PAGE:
When I first started my journey in the dental field my knowledge base was more focused on the parts of the mouth, but what I’ve come to find out is that the body is complex and made up of several systems that all work together. Yet, modern healthcare treats them separately and generally only treats the symptoms. The stomatognathic system, which is a big word that describes the teeth and gums, bones, the jaw joints, the tendons, the muscles of the head and neck, the suspensory muscles that allow our head to be in a postural awake, alert, feeding position. All that allows us to function day in and day out things that we might take for granted. That’s all part of a system that we have to great extent a big responsibility for. When I started I wanted to help reduce the number of kids that had cavities. Cavities are the #1 preventable childhood disease. It’s not just about the teeth or the gums, which is what initially I focus more on because that’s where my training was. But as I started practicing, and seeing more and really going through more and more training, I realized it is about so much more. This information is not new, it is just not being taught.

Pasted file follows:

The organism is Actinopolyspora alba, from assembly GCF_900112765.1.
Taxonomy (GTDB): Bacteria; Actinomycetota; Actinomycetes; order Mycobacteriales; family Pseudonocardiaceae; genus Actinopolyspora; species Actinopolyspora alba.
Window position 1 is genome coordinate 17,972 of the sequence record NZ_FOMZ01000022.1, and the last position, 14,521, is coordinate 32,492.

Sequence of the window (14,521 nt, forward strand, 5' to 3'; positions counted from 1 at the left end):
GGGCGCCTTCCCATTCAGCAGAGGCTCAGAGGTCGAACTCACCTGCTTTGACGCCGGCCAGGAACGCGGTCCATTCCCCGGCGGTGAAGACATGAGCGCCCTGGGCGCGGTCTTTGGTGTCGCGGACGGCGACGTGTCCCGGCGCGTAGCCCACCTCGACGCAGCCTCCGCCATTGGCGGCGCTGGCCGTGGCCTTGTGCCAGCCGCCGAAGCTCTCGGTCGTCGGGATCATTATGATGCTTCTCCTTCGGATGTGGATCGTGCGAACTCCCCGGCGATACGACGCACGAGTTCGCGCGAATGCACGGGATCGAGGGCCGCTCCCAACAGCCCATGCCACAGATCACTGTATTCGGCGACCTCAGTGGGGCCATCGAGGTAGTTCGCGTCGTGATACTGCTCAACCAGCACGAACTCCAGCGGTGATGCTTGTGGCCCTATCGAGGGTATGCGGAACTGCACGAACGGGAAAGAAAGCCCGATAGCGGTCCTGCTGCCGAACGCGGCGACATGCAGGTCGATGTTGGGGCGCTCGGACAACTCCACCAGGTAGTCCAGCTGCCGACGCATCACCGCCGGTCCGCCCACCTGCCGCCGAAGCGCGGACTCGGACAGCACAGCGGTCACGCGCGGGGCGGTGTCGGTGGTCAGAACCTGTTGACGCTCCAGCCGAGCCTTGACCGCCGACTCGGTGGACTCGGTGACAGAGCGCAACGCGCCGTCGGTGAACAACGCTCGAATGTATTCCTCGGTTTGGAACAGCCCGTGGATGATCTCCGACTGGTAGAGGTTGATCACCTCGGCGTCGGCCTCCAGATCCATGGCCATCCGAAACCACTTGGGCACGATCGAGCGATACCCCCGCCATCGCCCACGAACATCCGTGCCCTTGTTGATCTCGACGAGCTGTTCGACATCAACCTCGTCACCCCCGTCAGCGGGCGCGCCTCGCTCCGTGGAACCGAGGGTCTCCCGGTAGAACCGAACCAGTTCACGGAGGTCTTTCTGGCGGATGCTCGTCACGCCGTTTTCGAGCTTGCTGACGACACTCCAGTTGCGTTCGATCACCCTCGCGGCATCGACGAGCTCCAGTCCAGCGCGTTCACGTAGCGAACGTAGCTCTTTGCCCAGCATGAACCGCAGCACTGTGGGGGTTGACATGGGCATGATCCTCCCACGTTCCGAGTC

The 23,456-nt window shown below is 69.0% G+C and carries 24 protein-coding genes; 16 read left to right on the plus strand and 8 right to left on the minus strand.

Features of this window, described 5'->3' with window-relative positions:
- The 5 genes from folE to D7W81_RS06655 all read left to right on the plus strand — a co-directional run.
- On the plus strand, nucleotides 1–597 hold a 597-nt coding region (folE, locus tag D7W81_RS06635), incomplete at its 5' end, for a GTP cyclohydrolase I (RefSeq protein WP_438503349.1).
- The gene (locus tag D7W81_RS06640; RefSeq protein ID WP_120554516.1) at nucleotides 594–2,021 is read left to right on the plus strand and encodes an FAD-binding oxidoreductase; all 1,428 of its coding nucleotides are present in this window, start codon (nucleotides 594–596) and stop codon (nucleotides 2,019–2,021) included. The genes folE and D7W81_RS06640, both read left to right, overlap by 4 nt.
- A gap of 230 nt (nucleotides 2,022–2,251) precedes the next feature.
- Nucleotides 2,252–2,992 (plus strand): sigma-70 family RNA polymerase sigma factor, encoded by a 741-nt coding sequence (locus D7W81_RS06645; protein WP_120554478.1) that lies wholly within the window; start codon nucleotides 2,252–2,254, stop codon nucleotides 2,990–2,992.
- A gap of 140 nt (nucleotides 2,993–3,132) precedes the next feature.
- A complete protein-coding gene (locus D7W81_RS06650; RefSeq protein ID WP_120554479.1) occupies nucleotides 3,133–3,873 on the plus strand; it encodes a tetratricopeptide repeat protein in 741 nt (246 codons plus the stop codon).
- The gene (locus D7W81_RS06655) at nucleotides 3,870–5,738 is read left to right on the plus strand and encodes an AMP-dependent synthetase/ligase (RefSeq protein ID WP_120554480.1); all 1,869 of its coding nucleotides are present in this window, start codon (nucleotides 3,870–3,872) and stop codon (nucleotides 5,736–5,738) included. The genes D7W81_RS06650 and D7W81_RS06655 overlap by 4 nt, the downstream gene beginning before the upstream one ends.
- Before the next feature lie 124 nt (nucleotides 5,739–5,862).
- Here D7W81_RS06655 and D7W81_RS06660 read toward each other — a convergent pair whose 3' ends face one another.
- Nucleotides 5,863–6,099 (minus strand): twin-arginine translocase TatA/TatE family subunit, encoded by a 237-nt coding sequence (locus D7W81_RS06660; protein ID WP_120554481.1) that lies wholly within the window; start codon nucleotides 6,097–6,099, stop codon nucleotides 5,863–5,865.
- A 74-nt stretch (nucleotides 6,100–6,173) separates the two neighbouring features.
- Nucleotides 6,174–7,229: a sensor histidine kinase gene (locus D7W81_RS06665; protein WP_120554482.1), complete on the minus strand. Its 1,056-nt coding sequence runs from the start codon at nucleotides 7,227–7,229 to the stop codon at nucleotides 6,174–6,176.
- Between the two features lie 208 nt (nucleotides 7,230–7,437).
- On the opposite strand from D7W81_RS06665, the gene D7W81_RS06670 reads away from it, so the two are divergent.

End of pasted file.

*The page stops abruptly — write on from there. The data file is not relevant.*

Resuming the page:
Evidence shows that good sleep patterns are vital for achieving overall health. Mouth Breathing and diet are the main reasons for not getting a good night’s sleep.
So what does good sleep look like? And why is each phase of sleep so important?
First in order to get the best sleep you’re supposed to be breathing in through your nose and out of your nose at night so you go into the parasympathetic system which is rest, digest and when our bodies heal.
If you cannot breathe well because you’re congested or because your tongue is falling in the back of your airway, whatever reason it may.
Your brain goes into a survival mode or fight or flight. The first thing you have to do in order to survive is to be able to breathe, but if you can’t breathe, your brain is going to make you move around a lot to wake things up to help you get more oxygen.
You may not wake up, but it kicks you back to stage one sleep every time that you move.
You’re supposed to cycle from stage one, stage two, stage three, which is deep sleep and REM.
There are two main types of sleep: rapid eye movement (REM) and non-REM. Non-REM has three separate stages.
You cycle through every stage of non-REM and REM sleep multiple times during a typical night of rest. Each one plays an essential role in maintaining your mental and physical health.
You usually start the sleep cycle with stage 1 of non-REM sleep. You pass through the other stages of non-REM sleep, followed by a short period of REM sleep. Then the cycle begins again at stage 1. Each full sleep cycle takes about 90 to 110 minutes. Ideally, you need four to six cycles of sleep every 24 hours to feel fresh and rested.